mold

1
[ mohld ]
/ moʊld /

noun

verb (used with object)

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Also especially British, mould.

Origin of mold

1
1175–1225; (noun) Middle English molde < Old French modle < Latin modulus module; (v.) Middle English, derivative of the noun

OTHER WORDS FROM mold

mold·a·ble, mould·a·ble, adjectivemold·a·bil·i·ty, mould·a·bil·i·ty, noun

Definition for mould (2 of 3)

mold2
[ mohld ]
/ moʊld /

noun

a growth of minute fungi forming on vegetable or animal matter, commonly as a downy or furry coating, and associated with decay or dampness.
any of the fungi that produce such a growth.

verb (used with or without object)

to become or cause to become overgrown or covered with mold.
Also especially British, mould.

Origin of mold

2
1150–1200; late Middle English mowlde, apparently noun use of variant of earlier mowled, past participle of moulen, mawlen to grow moldy, cognate with dialectal Danish mugle

Definition for mould (3 of 3)

mold3
[ mohld ]
/ moʊld /

noun

loose, friable earth, especially when rich in organic matter and favorable to the growth of plants.
British Dialect. ground; earth.
Also especially British, mould.

Origin of mold

3
before 900; Middle English, Old English molde earth, dust, ground; cognate with Gothic mulda dust; akin to meal2, mill1
Dictionary.com Unabridged Based on the Random House Unabridged Dictionary, © Random House, Inc. 2020

Example sentences from the Web for mould

British Dictionary definitions for mould (1 of 4)

mould1

US mold

/ (məʊld) /

noun

verb (tr)

Derived forms of mould

mouldable or US moldable, adjectivemouldability or US moldability, noun

Word Origin for mould

C13 (n): changed from Old French modle, from Latin modulus a small measure, module

British Dictionary definitions for mould (2 of 4)

mould2

US mold

/ (məʊld) /

noun

a coating or discoloration caused by various saprotrophic fungi that develop in a damp atmosphere on the surface of stored food, fabrics, wallpaper, etc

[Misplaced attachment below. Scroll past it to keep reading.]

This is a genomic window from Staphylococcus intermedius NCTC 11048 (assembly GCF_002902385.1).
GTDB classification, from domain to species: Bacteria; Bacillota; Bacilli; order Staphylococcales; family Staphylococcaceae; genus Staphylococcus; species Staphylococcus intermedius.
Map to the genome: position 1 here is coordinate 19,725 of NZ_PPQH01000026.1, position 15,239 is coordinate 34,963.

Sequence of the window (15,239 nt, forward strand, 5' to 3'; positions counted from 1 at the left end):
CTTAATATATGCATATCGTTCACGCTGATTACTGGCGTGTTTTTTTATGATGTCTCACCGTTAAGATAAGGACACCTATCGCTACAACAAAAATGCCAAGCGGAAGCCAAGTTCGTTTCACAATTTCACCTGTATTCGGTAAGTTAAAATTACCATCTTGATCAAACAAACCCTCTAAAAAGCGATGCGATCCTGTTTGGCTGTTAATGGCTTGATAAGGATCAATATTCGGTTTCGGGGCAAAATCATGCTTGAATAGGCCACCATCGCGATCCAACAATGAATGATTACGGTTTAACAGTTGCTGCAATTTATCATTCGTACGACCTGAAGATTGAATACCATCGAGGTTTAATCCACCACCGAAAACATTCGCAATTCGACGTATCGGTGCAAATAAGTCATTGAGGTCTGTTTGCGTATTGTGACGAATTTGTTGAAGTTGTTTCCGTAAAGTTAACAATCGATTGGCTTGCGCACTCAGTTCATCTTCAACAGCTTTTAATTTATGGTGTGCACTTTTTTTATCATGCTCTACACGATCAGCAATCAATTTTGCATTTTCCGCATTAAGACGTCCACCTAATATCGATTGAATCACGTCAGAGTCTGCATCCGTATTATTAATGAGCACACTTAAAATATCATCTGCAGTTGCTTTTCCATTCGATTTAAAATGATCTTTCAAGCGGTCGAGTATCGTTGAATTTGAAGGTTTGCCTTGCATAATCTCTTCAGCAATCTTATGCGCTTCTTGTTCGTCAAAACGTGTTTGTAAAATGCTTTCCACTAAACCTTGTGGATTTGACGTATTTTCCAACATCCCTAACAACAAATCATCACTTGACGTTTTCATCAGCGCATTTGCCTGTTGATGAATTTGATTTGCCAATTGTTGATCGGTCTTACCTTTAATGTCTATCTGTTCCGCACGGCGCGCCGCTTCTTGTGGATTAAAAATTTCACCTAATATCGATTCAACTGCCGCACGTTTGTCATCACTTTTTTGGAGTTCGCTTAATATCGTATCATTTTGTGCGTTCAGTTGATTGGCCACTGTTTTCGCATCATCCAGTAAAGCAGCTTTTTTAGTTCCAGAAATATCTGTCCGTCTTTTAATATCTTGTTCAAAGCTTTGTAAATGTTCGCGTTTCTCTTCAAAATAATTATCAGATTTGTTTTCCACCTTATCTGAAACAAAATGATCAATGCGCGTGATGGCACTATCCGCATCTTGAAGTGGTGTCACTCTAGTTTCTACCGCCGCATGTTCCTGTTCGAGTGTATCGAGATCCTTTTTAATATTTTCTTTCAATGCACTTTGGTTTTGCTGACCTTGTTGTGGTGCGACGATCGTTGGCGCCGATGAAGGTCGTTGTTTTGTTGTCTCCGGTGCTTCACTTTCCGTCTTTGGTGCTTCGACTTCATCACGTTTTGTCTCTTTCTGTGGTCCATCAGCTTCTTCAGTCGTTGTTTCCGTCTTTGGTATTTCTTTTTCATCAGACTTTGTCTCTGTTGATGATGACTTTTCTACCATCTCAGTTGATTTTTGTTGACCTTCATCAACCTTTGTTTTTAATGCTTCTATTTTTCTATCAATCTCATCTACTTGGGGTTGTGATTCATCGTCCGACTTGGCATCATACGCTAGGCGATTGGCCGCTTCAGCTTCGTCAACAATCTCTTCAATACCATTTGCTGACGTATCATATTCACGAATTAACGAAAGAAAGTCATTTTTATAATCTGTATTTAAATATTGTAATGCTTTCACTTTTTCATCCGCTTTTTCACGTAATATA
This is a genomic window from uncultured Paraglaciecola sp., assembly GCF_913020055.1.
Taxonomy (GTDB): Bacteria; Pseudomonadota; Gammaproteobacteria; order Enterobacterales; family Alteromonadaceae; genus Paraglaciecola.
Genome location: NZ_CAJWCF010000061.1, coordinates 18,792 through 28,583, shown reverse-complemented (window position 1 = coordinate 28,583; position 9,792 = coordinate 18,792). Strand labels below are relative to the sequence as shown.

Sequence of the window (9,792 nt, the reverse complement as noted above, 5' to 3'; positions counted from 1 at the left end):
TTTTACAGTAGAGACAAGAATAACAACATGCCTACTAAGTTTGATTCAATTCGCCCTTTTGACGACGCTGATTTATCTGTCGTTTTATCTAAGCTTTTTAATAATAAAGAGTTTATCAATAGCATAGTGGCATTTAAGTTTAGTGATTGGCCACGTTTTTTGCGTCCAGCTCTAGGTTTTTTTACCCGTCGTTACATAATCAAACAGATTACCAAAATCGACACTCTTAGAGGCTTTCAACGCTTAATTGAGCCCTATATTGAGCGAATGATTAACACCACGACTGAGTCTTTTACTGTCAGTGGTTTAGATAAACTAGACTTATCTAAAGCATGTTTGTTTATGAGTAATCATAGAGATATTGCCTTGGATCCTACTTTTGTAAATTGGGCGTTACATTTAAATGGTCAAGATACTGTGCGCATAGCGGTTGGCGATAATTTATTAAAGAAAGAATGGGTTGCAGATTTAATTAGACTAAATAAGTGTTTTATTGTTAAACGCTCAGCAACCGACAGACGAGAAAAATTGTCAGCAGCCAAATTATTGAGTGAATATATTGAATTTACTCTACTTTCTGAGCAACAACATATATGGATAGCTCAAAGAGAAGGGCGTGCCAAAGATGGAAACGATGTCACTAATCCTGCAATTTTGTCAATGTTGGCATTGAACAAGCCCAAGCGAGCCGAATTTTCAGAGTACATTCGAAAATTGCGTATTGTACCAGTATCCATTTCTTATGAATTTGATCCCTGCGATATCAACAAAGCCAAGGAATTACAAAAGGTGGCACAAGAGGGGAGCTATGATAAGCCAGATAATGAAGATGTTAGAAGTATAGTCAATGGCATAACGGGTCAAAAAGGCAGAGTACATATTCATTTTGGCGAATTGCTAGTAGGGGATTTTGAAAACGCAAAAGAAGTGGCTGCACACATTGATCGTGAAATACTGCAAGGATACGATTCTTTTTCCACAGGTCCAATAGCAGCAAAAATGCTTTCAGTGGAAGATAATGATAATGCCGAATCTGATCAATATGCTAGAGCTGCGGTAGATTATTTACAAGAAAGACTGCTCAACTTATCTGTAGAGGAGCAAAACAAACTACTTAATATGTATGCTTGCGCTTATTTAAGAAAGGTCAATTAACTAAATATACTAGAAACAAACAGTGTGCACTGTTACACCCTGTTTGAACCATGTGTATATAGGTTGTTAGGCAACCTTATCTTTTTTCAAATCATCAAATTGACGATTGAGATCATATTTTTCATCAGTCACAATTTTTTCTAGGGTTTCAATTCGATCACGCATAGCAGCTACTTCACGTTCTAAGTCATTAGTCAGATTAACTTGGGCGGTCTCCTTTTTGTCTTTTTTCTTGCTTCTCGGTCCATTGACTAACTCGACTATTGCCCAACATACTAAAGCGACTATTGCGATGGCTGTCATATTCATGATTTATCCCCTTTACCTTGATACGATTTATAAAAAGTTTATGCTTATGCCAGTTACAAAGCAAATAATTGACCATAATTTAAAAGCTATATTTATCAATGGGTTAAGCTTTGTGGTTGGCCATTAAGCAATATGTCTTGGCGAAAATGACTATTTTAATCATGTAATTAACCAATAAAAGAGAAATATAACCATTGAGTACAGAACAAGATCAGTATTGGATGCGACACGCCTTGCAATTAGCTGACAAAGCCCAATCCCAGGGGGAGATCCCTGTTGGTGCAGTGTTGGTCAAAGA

any of the fungi that causes this growth

verb

to become or cause to become covered with this growth
Also called: mildew

Word Origin for mould

C15: dialect (Northern English) mowlde mouldy, from the past participle of moulen to become mouldy, probably of Scandinavian origin; compare Old Norse mugla mould

British Dictionary definitions for mould (3 of 4)

mould3

US mold

/ (məʊld) /

noun

loose soil, esp when rich in organic matter
poetic the earth

Word Origin for mould

Old English molde; related to Old High German molta soil, Gothic mulde

British Dictionary definitions for mould (4 of 4)

mold
/ (məʊld) /

noun, verb

the US spelling of mould 1
Collins English Dictionary - Complete & Unabridged 2012 Digital Edition © William Collins Sons & Co. Ltd. 1979, 1986 © HarperCollins Publishers 1998, 2000, 2003, 2005, 2006, 2007, 2009, 2012

Scientific definitions for mould

mold
[ mōld ]

Any of various fungi that often form a fuzzy growth (called a mycelium) on the surface of organic matter. Some molds cause food to spoil, but others are beneficial, such as those used to make certain cheeses and those from which antibiotics like penicillin are developed. The molds do not form a distinct phylogenetic grouping but belong to various phyla including the ascomycetes and the zygomycetes. See also slime mold.
The American Heritage® Science Dictionary Copyright © 2011. Published by Houghton Mifflin Harcourt Publishing Company. All rights reserved.

Idioms and Phrases with mould

mold

see cast in the same mold.

The American Heritage® Idioms Dictionary Copyright © 2002, 2001, 1995 by Houghton Mifflin Harcourt Publishing Company. Published by Houghton Mifflin Harcourt Publishing Company.